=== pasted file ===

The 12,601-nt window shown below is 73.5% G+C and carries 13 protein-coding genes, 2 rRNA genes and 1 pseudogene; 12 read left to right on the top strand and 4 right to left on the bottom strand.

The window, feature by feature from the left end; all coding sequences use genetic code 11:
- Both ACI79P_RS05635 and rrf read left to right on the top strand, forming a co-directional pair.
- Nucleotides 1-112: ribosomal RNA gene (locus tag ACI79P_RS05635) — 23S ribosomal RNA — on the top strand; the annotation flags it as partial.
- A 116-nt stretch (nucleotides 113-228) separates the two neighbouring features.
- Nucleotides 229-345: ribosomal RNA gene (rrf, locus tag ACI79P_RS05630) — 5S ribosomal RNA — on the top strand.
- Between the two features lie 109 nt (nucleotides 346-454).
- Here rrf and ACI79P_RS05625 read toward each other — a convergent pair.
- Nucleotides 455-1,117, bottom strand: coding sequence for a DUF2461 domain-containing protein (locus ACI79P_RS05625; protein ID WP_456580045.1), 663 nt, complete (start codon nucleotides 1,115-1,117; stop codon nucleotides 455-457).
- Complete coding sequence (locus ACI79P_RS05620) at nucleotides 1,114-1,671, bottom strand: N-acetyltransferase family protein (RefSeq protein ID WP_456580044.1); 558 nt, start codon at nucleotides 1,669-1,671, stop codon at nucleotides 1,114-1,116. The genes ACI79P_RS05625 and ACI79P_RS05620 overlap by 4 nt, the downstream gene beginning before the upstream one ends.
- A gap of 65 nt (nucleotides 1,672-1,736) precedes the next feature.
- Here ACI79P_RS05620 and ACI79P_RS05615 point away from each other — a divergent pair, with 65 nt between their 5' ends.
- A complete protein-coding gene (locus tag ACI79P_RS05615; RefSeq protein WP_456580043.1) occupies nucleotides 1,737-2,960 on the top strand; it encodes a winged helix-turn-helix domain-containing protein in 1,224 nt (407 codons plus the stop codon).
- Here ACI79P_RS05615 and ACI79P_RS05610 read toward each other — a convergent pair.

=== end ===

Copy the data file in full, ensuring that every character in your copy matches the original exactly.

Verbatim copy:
The 12,601-nt window shown below is 73.5% G+C and carries 13 protein-coding genes, 2 rRNA genes and 1 pseudogene; 12 read left to right on the top strand and 4 right to left on the bottom strand.

The window, feature by feature from the left end; all coding sequences use genetic code 11:
- Both ACI79P_RS05635 and rrf read left to right on the top strand, forming a co-directional pair.
- Nucleotides 1-112: ribosomal RNA gene (locus tag ACI79P_RS05635) — 23S ribosomal RNA — on the top strand; the annotation flags it as partial.
- A 116-nt stretch (nucleotides 113-228) separates the two neighbouring features.
- Nucleotides 229-345: ribosomal RNA gene (rrf, locus tag ACI79P_RS05630) — 5S ribosomal RNA — on the top strand.
- Between the two features lie 109 nt (nucleotides 346-454).
- Here rrf and ACI79P_RS05625 read toward each other — a convergent pair.
- Nucleotides 455-1,117, bottom strand: coding sequence for a DUF2461 domain-containing protein (locus ACI79P_RS05625; protein ID WP_456580045.1), 663 nt, complete (start codon nucleotides 1,115-1,117; stop codon nucleotides 455-457).
- Complete coding sequence (locus ACI79P_RS05620) at nucleotides 1,114-1,671, bottom strand: N-acetyltransferase family protein (RefSeq protein ID WP_456580044.1); 558 nt, start codon at nucleotides 1,669-1,671, stop codon at nucleotides 1,114-1,116. The genes ACI79P_RS05625 and ACI79P_RS05620 overlap by 4 nt, the downstream gene beginning before the upstream one ends.
- A gap of 65 nt (nucleotides 1,672-1,736) precedes the next feature.
- Here ACI79P_RS05620 and ACI79P_RS05615 point away from each other — a divergent pair, with 65 nt between their 5' ends.
- A complete protein-coding gene (locus tag ACI79P_RS05615; RefSeq protein WP_456580043.1) occupies nucleotides 1,737-2,960 on the top strand; it encodes a winged helix-turn-helix domain-containing protein in 1,224 nt (407 codons plus the stop codon).
- Here ACI79P_RS05615 and ACI79P_RS05610 read toward each other — a convergent pair.